Note, this isn’t the “megapixel” of a camera, but the physical size of the sensor behind the lens and shutters. Some of the best cameras at very high ISO are very low-megapixel cameras and produce stunning photos.


Understanding the triad leads us directly to the topic at hand. If Shutter Speed affects motion, we effectively want that dialled into a fairly high value to freeze motion. If Aperture affects the bokeh, we want that at an artistic value that gives some bokeh but doesn’t cause detail to be lost within the fringe of the bokeh (i.e the whole model is in focus). If ISO affects the light sensitivity and the noise levels, we want that at a fairly low value to reduce noise, but still be sensitive to the light present. Before we get to that, however, we need to consider a very basic subject – composition.


Pictures are really underpinned by composition (excluding the technical camera and lens functions). The positioning and contextualisation of a subject within the frame (the boundaries of the image) convey an emotional or functional response in the viewer.

The simplest way of working composition into your photography regimen is to break the image down into a grid and look to place the subject in a location within that grid to build interest in the photograph.

Note: The Leviathan Dreadnought is WIP, the images were taken without additional lighting at 1800 BST and I’ve used an iPad Pro 11 for screenshot generation.

Placing the subject in the centre of the grid does the job of showing the model off, but doesn’t convey anything emotional or functional. It’s useful for declarative shots of subjects (i.e. inanimate objects), and has its place when employed in a truly artistic manner, but certainly doesn’t advertise the viciousness of a Leviathan Dreadnought.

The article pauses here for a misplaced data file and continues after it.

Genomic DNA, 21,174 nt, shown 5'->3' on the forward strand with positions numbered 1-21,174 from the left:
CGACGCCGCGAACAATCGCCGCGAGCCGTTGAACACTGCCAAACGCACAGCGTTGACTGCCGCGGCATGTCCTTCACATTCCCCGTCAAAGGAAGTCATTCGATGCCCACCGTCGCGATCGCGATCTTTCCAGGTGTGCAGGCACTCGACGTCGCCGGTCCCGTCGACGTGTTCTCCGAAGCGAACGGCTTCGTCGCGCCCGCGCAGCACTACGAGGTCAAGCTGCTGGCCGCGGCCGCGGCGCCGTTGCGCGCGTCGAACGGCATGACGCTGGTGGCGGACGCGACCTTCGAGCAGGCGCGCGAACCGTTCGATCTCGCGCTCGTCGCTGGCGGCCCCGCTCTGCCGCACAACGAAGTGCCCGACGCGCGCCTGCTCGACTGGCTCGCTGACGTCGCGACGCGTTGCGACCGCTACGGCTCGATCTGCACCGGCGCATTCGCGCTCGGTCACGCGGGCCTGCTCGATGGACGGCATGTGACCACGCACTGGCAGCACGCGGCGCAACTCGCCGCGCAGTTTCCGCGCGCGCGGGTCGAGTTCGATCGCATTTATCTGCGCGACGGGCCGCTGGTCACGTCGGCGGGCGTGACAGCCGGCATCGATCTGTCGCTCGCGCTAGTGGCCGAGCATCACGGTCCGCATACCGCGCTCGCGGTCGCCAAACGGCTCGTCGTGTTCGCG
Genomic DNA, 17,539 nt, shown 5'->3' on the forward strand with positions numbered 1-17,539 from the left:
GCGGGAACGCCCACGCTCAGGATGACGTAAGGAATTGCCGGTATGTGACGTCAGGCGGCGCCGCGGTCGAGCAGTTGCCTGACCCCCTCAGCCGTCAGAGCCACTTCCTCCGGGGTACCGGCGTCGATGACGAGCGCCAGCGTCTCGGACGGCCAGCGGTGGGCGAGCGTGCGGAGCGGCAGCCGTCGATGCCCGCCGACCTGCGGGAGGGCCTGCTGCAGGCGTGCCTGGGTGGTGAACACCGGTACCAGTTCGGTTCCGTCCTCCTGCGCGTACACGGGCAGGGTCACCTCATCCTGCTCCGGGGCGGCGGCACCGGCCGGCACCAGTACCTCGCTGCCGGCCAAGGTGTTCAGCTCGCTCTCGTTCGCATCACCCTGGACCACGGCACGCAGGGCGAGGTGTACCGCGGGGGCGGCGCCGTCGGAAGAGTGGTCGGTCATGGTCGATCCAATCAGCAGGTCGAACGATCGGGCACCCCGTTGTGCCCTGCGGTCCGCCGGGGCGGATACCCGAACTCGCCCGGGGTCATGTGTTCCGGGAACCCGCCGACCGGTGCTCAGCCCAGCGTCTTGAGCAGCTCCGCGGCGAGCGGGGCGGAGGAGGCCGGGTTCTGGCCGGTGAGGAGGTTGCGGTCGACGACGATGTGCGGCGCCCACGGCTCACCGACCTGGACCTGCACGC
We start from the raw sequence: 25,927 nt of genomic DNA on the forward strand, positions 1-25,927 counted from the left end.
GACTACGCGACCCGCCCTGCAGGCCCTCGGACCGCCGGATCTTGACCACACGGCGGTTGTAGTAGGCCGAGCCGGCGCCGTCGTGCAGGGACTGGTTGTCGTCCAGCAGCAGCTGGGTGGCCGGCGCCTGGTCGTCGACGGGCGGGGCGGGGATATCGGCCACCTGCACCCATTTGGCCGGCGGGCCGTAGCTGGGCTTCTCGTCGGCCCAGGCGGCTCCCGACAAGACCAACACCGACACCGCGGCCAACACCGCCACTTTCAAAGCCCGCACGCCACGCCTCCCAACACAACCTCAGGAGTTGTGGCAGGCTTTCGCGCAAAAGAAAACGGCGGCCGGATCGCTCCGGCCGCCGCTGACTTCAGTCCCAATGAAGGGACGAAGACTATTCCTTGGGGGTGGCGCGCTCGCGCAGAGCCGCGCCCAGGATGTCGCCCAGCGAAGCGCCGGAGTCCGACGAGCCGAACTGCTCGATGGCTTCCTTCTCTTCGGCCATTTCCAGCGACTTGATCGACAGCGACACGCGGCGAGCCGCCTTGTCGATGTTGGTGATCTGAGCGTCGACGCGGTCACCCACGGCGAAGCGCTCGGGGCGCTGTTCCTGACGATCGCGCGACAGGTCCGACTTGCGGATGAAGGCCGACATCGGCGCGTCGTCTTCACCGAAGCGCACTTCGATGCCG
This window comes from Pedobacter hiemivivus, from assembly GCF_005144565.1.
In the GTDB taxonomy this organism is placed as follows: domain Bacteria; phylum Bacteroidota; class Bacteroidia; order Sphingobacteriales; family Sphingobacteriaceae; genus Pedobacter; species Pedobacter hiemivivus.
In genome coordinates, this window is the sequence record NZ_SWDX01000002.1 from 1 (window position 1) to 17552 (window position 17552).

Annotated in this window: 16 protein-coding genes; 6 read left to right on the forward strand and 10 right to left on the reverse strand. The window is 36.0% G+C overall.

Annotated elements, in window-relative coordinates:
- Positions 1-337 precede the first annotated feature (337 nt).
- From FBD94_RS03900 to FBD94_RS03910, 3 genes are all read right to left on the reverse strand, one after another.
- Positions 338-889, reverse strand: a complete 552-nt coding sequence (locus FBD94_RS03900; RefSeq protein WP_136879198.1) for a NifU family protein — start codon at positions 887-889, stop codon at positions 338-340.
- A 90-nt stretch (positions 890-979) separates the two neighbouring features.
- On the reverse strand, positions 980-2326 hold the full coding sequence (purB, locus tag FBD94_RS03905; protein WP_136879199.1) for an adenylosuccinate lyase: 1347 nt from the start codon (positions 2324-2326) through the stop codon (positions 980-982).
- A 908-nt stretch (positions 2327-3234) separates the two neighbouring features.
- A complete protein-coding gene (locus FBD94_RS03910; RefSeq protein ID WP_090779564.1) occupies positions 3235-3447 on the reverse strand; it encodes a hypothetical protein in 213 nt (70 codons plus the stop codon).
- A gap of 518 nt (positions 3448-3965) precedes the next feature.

Placing the subject to the left third of the grid still does a good job of showing the model off, but allows for some positive space for the model to “move” into in your mind, building interest. This image lacks some context to the surroundings of the Leviathan Dreadnought, however, so the brain struggles to scale the Levithan to the image to a degree.
Placing subjects in the left third of the grid and adding some background contextualisation by manipulating the angle of the shot is great for adding interest and conveying movement or impending movement. The scale of the background is easy for the mind to process and as a result helps to determine the size of the Leviathan in its surroundings. This is good shot composition in general for something that should move and for a battle report. In the latter you can place the enemy target in focus in the far right bottom third of the grid and still add scale by witnessing the rest of the battlefield in the upper third of the image in the bokeh.
Placing the model in the right third of the grid creates negative space on the left of the frame, suggesting that the model has moved and reached its final location. This is a good shot for battle reports as you would normally have something being krrrumped in the same third as the Leviathan. In lone subject shots, it tends to be less interesting as the brain is drawn to the negative space and has no contextualisation for the movement that is suggested to have already occurred.
Although the subject is in the centre of the grid, so is the all-important secondary subject in this shot. They’re determined to be the secondary subject by the fact they’re in the fringe of the Bokeh and in direct line with the primary subject. To this end, it’s clear that the secondary subject is Sanguineous and that he is about to have a very bad day.

Once you’ve identified what you want your image to convey, you can look at how you want to compose your shot. Before you press that Shutter Release button, there’s some points to consider that might help you get the perfect shot.

Camera Photography